Let’s face it: we have a Hero here. He is US writ large. He is fighting for US. Let’s not wait until he’s dead to acknowledge him. Let’s get moving. Anyone know any graphic novelists? Zim deserves his own graphic novel, describing his deeds and trials. And another book to chronicle his life, thoughts, and sayings.

    Take you now this post and start spreading it far and wide. Or use your own words if you think they are better than mine (unlikely). But just do it.

    • Janos Skorenzy May 12, 2015 at 3:36 pm #

      The White family Zim saved wouldn’t even thank him. He was just outside the pale, ghostlike world of political correctness. Such people are ghosts – as opposed to the demons who actually run and profit off the enterprise.

    • Therian May 12, 2015 at 7:50 pm #

      I know I never let Zimmerman die in my social discussions with friends. Glad to see you haven’t either. The US polity has become a Thugocracy or a wordshipper of thugs which is why the name Trayvon Martin will be remembered, even by whites, for decades to come. I challenge anyone to ask their friends the name of the guy whose head Trayvon bashed against the pavement. Bet you more than 80% can’t remember.

  87. carstars May 12, 2015 at 3:46 pm #

    The most over used phrase of our age “Game Changer”. Keep seeing posts about solar roads – like how much copper needs to be mined for that? The actual productive ability of the average worker in our post industrial post peak energy world is equal to what? Next to nothing as they are being automated away by robots and computer systems. And all the pie in the sky dreams require unlimited capital yet their is no one credit worthy to every pay a dime of it back.

    • peakfuture May 12, 2015 at 5:05 pm #

      Solar roads? If the F-35 discussion gives you ulcers, a conversation will give you an aneurysm.

  88. BackRowHeckler May 12, 2015 at 4:18 pm #

    Working down in Waterbury today, formerly an industrial powerhouse, now a dystopic crumbling wasteland. Huge traffic jams in I 84; where’s everybody going? There is nowhere to go! Cheap Strip Malls, fast food restaurants, auto repair shops, miles upon miles of it. The ugliness of it is monumental. Its going to take decades, maybe centuries to clean up this mess!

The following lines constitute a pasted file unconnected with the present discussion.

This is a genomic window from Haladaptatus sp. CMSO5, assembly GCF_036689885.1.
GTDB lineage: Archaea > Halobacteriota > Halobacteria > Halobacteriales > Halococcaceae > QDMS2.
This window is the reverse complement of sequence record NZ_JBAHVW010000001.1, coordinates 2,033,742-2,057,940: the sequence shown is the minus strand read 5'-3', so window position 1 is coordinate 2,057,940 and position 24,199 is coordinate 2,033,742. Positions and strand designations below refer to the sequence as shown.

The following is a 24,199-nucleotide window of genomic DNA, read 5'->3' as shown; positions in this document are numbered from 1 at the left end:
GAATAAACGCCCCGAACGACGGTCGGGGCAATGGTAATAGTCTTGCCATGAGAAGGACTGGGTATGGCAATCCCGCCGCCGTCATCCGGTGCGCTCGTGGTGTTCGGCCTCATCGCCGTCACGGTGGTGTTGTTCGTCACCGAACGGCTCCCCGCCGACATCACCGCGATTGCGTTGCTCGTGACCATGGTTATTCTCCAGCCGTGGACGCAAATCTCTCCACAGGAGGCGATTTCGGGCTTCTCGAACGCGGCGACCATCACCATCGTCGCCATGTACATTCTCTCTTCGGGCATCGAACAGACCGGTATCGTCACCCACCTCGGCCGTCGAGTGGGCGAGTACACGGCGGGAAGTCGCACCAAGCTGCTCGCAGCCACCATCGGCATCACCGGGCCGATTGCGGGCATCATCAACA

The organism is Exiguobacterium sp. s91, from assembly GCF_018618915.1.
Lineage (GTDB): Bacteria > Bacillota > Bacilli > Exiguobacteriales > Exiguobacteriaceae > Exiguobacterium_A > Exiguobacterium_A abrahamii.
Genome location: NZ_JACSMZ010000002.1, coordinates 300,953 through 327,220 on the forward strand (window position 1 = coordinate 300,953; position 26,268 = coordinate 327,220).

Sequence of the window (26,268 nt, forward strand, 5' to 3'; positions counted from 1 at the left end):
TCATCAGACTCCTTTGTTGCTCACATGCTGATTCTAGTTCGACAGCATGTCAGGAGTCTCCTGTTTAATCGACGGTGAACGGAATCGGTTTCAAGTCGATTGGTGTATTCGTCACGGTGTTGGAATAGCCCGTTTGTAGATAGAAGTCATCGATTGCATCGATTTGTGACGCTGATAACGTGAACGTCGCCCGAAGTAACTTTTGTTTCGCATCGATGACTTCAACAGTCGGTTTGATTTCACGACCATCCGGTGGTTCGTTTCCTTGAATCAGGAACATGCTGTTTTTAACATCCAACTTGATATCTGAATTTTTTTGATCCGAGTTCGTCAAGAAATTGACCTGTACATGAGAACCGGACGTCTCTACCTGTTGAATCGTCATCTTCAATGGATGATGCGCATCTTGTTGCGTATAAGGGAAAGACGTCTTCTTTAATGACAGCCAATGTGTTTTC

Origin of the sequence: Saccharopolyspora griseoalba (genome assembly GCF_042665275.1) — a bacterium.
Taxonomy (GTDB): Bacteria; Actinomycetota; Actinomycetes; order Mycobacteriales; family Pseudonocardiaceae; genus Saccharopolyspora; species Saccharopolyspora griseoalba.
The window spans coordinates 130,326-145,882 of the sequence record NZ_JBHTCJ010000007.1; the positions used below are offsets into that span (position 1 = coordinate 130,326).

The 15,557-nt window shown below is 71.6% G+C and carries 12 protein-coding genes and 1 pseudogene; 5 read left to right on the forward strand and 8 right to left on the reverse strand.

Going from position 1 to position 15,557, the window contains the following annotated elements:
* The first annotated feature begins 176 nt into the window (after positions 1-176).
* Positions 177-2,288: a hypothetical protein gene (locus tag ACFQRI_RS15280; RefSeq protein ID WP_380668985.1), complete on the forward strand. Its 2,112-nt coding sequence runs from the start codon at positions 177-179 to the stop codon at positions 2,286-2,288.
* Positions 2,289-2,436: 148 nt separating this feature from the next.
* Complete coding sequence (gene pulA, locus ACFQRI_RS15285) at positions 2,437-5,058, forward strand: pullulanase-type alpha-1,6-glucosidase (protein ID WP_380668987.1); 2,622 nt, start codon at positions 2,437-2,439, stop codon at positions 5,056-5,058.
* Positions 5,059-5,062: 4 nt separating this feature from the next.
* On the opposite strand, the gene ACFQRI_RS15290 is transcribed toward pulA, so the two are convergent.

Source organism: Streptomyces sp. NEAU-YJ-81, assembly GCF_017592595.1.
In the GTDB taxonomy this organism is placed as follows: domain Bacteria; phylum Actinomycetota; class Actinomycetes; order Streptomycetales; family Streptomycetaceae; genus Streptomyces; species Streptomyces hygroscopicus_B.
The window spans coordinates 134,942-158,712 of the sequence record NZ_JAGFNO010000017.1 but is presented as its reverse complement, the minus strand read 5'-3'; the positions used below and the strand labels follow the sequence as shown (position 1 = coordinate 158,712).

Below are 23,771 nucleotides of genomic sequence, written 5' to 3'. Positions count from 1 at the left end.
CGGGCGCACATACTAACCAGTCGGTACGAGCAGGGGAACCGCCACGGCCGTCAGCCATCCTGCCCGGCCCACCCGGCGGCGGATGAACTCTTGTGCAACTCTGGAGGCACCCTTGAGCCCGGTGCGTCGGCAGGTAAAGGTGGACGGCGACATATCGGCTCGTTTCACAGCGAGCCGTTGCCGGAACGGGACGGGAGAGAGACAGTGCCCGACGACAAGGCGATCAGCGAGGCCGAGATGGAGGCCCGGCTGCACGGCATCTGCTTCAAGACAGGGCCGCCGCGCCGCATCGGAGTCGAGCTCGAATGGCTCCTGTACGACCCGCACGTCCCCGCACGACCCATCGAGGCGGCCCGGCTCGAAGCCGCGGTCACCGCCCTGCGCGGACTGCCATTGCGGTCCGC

brh

  89. FincaInTheMountains May 12, 2015 at 5:09 pm #

    It appears that American soldiers from the 173 Brigade of 503rd Airborne Regiment are directly involved in the hostilities in the east of Ukraine.

    http://pravosudija.net/sites/default/files/styles/620px_wide/public/main/articles/wdv2.png

  90. beantownbill. May 12, 2015 at 6:39 pm #

    @Poet:

    I believe you are correct in blaming character, or lack thereof, in not facing up to our issues. Another reason is that Americans lead soul-destroying lives. Imagine sitting in a cubicle 8 hours a day performing duties that have no personal meaning, plus having to commute 2 hours a day in nerve-wracking stop and go traffic, with no prospects for change in the future. No wonder so many people become substance abusers or TV addicts in order to cope with such empty lives. When feeling hopeless and spiritually bereft, one has no emotional energy left to devote to resolving societal problems.

  91. hortonz May 12, 2015 at 8:28 pm #

    Latest headline from AP: “Merkel lets it be known that Germany feels deceived by Putin.” And you thought America was uniquely gifted in self-deception? Tell me Angela, what did you expect from Moscow after the West has repeatedly demonstrated that its’ words and actions are two very different things? Was it when you made promises to treat Russia as an equal partner in the wake of the collapse of the Soviet Union but then ignored its’ objections to bombing Serbia and Libya, two of its’ closest allies? How about your lies about respecting a nation’s territorial integrity and then launching a coup that led to the breakup of Ukraine? Or was it when you pretended that you could incur the wrath of Mother Russia with economic sanctions while forgetting that without Russian energy supplies, most of Europe would revert to a pre-industrial civilization? And while were on the subject of deception, how could the Canadian and American governments so quickly forget that Russia was our ally in two world wars? Were it not for Russian’s instrumental role in the defeat of the Third Reich, North America would have become a vassal of Nazi Germany.

    • EvelynV May 12, 2015 at 11:58 pm #